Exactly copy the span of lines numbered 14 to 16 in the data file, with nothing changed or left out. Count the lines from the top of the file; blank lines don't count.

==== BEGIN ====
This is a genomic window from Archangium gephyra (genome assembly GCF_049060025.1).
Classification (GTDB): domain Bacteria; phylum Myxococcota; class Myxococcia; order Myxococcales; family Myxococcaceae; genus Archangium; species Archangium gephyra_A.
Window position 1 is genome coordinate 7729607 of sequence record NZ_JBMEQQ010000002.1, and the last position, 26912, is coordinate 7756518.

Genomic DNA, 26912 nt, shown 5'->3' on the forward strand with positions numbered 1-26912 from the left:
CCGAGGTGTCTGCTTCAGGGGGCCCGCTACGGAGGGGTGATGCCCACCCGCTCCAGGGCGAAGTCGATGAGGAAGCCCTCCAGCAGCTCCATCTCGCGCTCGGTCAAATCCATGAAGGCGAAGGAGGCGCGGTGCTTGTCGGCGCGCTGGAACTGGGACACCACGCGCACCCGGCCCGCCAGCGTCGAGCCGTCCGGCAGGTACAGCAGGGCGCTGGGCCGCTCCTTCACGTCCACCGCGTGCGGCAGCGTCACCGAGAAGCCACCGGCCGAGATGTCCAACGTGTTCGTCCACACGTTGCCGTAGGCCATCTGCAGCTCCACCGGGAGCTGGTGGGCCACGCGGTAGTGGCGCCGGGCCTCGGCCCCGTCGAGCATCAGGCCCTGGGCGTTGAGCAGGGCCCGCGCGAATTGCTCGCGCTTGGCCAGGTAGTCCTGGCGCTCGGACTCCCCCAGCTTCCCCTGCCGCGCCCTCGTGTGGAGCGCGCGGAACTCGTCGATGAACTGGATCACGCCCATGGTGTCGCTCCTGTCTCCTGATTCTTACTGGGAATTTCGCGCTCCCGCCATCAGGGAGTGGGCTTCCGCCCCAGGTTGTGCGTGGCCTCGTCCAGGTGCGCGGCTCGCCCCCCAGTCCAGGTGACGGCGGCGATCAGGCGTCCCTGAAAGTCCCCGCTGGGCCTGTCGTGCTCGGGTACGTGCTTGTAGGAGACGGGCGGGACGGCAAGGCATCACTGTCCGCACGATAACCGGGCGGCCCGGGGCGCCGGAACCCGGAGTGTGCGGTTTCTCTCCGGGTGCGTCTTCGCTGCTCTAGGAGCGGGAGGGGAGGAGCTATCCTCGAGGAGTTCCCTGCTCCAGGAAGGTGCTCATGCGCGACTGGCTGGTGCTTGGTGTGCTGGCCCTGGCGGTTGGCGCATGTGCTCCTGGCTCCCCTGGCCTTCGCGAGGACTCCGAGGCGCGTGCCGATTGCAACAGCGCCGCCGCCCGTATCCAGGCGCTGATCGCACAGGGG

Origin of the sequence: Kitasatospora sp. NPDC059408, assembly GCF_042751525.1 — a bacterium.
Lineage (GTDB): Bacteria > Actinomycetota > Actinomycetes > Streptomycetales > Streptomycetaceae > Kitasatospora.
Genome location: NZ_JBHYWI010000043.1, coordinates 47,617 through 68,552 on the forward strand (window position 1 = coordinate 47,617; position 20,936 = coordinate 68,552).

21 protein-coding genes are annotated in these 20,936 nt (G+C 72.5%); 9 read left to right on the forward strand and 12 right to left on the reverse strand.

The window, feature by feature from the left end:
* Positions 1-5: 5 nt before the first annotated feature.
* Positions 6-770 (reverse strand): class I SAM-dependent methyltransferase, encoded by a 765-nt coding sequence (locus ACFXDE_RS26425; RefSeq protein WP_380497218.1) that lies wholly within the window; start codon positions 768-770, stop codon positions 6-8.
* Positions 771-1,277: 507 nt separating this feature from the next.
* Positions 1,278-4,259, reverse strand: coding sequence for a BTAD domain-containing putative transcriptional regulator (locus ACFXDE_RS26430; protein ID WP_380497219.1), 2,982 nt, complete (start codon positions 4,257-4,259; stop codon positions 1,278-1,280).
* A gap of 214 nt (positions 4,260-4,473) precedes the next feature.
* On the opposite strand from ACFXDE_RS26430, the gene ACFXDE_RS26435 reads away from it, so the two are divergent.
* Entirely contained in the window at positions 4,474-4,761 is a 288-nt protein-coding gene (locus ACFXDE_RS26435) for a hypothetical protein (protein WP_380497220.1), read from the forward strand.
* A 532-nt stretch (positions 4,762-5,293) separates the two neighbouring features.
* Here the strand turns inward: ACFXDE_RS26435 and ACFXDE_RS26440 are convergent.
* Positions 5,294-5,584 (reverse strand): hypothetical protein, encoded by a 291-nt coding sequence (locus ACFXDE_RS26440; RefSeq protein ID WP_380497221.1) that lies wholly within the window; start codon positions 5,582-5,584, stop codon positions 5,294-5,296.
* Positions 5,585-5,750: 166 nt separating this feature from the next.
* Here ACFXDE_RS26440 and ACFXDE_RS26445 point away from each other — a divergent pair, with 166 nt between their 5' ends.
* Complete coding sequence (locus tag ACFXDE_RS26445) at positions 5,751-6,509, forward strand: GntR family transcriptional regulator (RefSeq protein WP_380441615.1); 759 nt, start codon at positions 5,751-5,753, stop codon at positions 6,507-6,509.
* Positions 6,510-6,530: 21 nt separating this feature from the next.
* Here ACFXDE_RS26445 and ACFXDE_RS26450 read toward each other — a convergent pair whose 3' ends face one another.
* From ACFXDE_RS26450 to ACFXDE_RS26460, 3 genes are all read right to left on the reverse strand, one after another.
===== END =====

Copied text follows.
* Positions 1,278-4,259, reverse strand: coding sequence for a BTAD domain-containing putative transcriptional regulator (locus ACFXDE_RS26430; protein ID WP_380497219.1), 2,982 nt, complete (start codon positions 4,257-4,259; stop codon positions 1,278-1,280).
* A gap of 214 nt (positions 4,260-4,473) precedes the next feature.
* On the opposite strand from ACFXDE_RS26430, the gene ACFXDE_RS26435 reads away from it, so the two are divergent.